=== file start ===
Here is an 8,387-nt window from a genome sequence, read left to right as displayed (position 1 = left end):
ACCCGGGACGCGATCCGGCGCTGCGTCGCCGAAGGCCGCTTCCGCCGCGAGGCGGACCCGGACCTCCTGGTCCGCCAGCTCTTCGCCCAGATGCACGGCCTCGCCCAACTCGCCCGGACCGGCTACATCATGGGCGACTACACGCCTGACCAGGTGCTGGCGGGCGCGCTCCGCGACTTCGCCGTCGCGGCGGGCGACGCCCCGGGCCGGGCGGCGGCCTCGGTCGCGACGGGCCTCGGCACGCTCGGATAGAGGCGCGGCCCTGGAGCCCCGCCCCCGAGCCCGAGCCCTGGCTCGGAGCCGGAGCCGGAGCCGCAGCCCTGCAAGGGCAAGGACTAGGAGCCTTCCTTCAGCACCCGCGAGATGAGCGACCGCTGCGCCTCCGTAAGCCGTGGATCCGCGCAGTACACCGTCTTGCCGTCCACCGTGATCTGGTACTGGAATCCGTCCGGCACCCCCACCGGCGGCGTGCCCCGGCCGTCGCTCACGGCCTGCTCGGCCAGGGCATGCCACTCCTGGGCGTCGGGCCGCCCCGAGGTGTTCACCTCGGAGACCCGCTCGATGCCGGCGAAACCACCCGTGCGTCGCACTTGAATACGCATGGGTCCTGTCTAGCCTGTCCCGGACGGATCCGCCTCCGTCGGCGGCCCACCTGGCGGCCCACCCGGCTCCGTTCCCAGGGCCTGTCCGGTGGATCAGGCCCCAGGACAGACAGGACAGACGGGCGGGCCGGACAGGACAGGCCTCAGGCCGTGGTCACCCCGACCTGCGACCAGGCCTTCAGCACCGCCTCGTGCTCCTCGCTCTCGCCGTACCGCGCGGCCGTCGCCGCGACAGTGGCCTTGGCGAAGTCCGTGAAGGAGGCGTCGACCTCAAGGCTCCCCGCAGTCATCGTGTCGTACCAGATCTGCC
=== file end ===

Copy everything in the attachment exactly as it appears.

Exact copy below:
Here is an 8,387-nt window from a genome sequence, read left to right as displayed (position 1 = left end):
ACCCGGGACGCGATCCGGCGCTGCGTCGCCGAAGGCCGCTTCCGCCGCGAGGCGGACCCGGACCTCCTGGTCCGCCAGCTCTTCGCCCAGATGCACGGCCTCGCCCAACTCGCCCGGACCGGCTACATCATGGGCGACTACACGCCTGACCAGGTGCTGGCGGGCGCGCTCCGCGACTTCGCCGTCGCGGCGGGCGACGCCCCGGGCCGGGCGGCGGCCTCGGTCGCGACGGGCCTCGGCACGCTCGGATAGAGGCGCGGCCCTGGAGCCCCGCCCCCGAGCCCGAGCCCTGGCTCGGAGCCGGAGCCGGAGCCGCAGCCCTGCAAGGGCAAGGACTAGGAGCCTTCCTTCAGCACCCGCGAGATGAGCGACCGCTGCGCCTCCGTAAGCCGTGGATCCGCGCAGTACACCGTCTTGCCGTCCACCGTGATCTGGTACTGGAATCCGTCCGGCACCCCCACCGGCGGCGTGCCCCGGCCGTCGCTCACGGCCTGCTCGGCCAGGGCATGCCACTCCTGGGCGTCGGGCCGCCCCGAGGTGTTCACCTCGGAGACCCGCTCGATGCCGGCGAAACCACCCGTGCGTCGCACTTGAATACGCATGGGTCCTGTCTAGCCTGTCCCGGACGGATCCGCCTCCGTCGGCGGCCCACCTGGCGGCCCACCCGGCTCCGTTCCCAGGGCCTGTCCGGTGGATCAGGCCCCAGGACAGACAGGACAGACGGGCGGGCCGGACAGGACAGGCCTCAGGCCGTGGTCACCCCGACCTGCGACCAGGCCTTCAGCACCGCCTCGTGCTCCTCGCTCTCGCCGTACCGCGCGGCCGTCGCCGCGACAGTGGCCTTGGCGAAGTCCGTGAAGGAGGCGTCGACCTCAAGGCTCCCCGCAGTCATCGTGTCGTACCAGATCTGCC